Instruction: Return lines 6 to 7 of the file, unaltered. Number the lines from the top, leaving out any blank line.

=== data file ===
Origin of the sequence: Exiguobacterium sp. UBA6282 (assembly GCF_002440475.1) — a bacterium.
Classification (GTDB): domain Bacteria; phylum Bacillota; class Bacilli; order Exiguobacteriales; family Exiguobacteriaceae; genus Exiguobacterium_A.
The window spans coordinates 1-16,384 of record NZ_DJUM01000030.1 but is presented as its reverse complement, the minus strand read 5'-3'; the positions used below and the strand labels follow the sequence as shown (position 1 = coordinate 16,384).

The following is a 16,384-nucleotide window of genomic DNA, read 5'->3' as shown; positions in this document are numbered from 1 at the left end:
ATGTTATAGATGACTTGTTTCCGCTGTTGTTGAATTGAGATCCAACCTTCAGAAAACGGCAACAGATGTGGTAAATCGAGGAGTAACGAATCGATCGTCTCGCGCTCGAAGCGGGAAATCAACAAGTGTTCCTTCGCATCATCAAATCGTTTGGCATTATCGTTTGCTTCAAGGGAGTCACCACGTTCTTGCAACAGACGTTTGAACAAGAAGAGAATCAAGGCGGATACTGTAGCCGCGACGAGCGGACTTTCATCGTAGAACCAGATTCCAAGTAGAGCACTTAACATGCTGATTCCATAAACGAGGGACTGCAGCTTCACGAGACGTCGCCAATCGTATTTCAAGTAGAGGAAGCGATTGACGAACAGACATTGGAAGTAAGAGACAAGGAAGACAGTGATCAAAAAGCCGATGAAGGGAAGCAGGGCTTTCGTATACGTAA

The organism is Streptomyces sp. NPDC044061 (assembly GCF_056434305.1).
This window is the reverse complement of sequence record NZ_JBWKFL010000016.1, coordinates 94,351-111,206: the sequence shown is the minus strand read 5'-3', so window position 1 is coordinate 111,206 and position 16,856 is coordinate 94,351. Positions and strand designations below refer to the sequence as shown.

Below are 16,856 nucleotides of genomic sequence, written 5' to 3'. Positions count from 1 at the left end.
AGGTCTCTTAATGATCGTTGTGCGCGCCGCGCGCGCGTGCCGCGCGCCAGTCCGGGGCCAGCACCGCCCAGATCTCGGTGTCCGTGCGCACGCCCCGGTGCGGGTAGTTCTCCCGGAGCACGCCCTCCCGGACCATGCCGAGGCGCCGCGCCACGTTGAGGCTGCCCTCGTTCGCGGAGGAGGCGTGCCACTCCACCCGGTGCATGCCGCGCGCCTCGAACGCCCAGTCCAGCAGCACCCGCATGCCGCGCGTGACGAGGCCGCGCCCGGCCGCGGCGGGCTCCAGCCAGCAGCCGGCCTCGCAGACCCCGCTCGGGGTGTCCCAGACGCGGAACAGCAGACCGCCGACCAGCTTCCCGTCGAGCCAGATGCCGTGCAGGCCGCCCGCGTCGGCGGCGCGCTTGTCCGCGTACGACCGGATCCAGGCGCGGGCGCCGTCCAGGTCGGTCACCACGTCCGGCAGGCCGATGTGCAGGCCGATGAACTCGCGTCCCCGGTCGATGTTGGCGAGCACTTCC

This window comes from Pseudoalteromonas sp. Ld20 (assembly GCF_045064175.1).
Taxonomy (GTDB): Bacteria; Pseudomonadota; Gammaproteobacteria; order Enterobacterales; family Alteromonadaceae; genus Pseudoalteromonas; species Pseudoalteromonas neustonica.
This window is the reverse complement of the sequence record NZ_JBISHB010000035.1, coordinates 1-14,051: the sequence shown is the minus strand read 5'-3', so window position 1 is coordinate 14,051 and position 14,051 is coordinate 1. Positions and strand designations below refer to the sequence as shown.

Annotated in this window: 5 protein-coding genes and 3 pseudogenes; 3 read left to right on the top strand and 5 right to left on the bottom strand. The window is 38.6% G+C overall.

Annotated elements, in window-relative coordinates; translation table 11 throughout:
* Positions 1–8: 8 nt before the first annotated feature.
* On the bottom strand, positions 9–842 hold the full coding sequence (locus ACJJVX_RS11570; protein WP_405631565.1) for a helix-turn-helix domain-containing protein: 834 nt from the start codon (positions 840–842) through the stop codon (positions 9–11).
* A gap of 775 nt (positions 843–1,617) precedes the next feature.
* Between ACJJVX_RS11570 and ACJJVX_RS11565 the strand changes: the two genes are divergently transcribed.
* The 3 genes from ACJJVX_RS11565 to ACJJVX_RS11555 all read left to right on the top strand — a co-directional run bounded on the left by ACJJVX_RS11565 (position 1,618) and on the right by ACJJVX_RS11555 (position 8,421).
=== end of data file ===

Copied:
The organism is Streptomyces sp. NPDC044061 (assembly GCF_056434305.1).
This window is the reverse complement of sequence record NZ_JBWKFL010000016.1, coordinates 94,351-111,206: the sequence shown is the minus strand read 5'-3', so window position 1 is coordinate 111,206 and position 16,856 is coordinate 94,351. Positions and strand designations below refer to the sequence as shown.